Facts and statistics are available online through websites, forums and message boards. What do the crime statistics look like? What is the average income? How many people have a college education? Do the statistics reflect the kind of neighborhood you’d feel comfortable living in? Track down these statistics through real estate websites. Statistics rarely tell the whole story, though, so try talking to current residents and the local police department for additional information. Local Facebook groups may help.

Visit During the Day and at Night

What a neighborhood looks like on paper and how you feel when you’re in it can be worlds apart. And sometimes little details make a big difference. For example, some neighborhoods have narrow roads, lots of cars parked on the street, no sidewalks or distinctive architectural features that may not suit your tastes. If these things aren’t what you envisioned in your ideal neighborhood, you may not want to live there no matter how great the statistics are.

Also, a neighborhood might feel comfortable during the day, but seem disconcerting at night. It’s important to visit several on different days, at different times and in different weather conditions to get an accurate picture of the neighborhood’s character. It can be hard to judge a neighborhood’s character in the dead of winter or on a rainy day when everyone is cooped up indoors. You’ll also want to check for things like how well lit the neighborhood is at night, which you can’t observe during the day.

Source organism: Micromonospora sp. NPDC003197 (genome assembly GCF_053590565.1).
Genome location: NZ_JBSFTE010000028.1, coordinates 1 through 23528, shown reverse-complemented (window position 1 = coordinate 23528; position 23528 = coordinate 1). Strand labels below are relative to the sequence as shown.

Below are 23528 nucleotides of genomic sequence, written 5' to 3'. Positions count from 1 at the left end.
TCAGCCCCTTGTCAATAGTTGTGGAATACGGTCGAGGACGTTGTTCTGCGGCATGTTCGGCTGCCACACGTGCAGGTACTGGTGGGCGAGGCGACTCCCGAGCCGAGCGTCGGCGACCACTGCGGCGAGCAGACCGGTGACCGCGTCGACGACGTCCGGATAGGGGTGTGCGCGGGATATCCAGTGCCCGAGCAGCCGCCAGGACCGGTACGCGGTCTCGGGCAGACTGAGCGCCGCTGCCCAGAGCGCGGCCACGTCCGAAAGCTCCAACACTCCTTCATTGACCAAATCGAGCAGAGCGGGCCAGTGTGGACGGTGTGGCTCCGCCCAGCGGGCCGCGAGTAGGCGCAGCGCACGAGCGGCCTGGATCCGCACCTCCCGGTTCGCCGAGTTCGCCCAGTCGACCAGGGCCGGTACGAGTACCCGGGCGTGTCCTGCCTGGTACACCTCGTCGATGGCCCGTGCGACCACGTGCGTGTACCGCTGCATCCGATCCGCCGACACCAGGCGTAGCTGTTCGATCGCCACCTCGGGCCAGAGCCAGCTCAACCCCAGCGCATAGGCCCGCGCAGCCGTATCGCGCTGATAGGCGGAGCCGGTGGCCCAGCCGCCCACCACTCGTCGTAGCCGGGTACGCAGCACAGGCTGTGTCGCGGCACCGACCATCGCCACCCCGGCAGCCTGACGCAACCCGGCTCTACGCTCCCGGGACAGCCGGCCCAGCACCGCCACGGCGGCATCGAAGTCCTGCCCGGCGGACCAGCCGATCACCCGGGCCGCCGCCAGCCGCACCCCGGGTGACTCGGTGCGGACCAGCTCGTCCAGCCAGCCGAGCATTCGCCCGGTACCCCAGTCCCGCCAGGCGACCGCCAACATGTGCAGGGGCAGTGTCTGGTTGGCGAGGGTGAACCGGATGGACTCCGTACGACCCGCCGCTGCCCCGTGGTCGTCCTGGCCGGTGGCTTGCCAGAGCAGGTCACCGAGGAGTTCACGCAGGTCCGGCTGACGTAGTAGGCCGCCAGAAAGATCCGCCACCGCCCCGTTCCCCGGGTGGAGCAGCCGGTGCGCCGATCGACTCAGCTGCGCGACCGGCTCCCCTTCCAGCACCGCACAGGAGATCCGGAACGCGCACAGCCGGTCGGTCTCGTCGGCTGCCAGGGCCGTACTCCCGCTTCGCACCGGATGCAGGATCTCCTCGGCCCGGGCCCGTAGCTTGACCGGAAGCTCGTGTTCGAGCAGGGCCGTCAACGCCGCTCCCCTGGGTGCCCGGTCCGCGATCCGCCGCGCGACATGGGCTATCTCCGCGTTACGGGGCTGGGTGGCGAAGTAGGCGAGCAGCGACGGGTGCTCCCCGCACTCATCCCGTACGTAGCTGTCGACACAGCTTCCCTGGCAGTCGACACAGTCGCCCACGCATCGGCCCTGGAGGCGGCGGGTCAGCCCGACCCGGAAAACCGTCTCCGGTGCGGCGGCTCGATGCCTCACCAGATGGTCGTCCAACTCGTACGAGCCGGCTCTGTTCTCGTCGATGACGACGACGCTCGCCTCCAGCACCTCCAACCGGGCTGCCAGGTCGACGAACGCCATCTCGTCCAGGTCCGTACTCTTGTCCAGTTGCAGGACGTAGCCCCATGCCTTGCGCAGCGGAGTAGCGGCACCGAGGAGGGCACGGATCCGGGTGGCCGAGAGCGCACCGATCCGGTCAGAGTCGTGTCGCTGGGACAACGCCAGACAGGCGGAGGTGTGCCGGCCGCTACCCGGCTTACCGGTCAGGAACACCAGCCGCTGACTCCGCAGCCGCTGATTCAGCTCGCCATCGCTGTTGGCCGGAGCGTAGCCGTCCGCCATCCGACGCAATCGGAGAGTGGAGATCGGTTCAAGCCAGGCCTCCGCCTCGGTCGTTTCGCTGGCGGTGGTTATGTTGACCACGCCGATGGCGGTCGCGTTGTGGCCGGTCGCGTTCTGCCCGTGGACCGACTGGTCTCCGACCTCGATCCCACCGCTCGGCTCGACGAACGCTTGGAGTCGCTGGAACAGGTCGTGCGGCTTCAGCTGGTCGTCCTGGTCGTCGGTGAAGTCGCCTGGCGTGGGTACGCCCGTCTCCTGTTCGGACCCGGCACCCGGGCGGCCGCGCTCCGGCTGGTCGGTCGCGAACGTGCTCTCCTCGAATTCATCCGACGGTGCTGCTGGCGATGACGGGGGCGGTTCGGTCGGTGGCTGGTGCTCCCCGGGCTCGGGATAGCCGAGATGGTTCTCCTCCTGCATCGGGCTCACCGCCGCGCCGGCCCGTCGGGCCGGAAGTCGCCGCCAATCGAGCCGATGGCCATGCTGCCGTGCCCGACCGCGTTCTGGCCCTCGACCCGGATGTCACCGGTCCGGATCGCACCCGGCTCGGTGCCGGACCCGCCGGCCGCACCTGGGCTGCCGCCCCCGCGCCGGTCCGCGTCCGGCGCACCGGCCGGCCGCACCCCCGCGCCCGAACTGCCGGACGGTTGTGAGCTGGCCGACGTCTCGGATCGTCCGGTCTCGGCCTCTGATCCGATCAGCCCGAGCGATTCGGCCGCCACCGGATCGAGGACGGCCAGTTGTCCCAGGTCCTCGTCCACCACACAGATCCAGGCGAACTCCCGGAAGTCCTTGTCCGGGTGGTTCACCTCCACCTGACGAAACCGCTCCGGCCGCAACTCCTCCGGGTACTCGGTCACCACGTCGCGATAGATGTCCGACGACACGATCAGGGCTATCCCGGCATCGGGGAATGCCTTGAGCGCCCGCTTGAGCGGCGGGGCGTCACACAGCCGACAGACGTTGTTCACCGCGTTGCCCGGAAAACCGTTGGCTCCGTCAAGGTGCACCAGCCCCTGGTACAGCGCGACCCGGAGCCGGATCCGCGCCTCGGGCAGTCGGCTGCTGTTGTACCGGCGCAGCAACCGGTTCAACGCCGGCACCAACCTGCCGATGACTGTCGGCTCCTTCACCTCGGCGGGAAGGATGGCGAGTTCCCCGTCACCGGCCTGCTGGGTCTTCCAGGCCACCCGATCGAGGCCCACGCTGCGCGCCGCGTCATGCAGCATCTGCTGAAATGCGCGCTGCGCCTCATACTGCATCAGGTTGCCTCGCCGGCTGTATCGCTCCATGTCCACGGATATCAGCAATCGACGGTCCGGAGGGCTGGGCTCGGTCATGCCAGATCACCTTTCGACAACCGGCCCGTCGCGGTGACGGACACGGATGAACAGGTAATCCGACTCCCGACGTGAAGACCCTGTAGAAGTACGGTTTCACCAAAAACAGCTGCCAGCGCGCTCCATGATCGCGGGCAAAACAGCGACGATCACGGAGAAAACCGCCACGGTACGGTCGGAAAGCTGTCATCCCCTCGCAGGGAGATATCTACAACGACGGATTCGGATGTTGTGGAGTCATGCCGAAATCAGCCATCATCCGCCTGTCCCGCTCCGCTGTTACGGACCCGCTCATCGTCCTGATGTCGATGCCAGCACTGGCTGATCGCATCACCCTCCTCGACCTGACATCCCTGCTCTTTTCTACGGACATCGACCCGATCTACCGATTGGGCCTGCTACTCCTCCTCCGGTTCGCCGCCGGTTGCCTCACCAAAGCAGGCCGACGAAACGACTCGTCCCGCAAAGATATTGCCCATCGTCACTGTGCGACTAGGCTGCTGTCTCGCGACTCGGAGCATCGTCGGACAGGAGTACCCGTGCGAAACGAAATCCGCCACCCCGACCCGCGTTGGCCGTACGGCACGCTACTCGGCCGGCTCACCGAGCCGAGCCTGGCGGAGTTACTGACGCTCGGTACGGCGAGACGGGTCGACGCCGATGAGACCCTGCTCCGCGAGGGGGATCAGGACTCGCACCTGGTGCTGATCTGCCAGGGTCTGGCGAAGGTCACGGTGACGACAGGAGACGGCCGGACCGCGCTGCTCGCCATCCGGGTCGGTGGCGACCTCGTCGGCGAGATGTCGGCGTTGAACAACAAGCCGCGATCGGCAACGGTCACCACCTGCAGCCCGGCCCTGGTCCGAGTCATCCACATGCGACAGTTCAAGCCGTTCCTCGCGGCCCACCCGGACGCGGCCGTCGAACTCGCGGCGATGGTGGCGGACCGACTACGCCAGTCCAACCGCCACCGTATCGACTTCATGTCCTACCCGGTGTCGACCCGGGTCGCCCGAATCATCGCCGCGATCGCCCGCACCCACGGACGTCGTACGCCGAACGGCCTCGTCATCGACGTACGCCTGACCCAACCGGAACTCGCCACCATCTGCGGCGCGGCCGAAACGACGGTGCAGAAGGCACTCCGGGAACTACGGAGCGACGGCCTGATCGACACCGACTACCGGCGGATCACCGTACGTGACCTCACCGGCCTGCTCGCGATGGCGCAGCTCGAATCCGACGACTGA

Who Are Your Potential Neighbors?

What kind of people live in the neighborhoods you’re considering? Will you feel comfortable in the community? If you’re not into gardening and are laissez-faire about yard maintenance, you might not want to live in an area where every yard is aggressively landscaped and groomed. If you’re a staunch Republican, you might not want to live in an area that’s known for its  liberal-mindedness or vice versa. It all depends on your beliefs and preferences. Some people want to live near others who are like them, some don’t want to live in a homogeneous environment and others don’t care either way.

The 'Keeping Up with the Joneses' Factor

In some neighborhoods, people keep to themselves. In others, you (or your kids) might feel pressure to keep up socially by doing things like joining country clubs, taking high-end vacations or owning certain vehicles. If you don’t want this kind of pressure, don’t choose a neighborhood that encourages it. (For more on social pressure to spend, see Stop Keeping Up with the Joneses — They’re Broke.)

Once you have a good sense of what kind of neighborhood suits your needs, it’s time to think about what kind of home you’d like. In the next section, we’ll explore the pros and cons of condominiums, townhouses and houses.

Buying a Home: Determine Which Kind of Home Suits Your Needs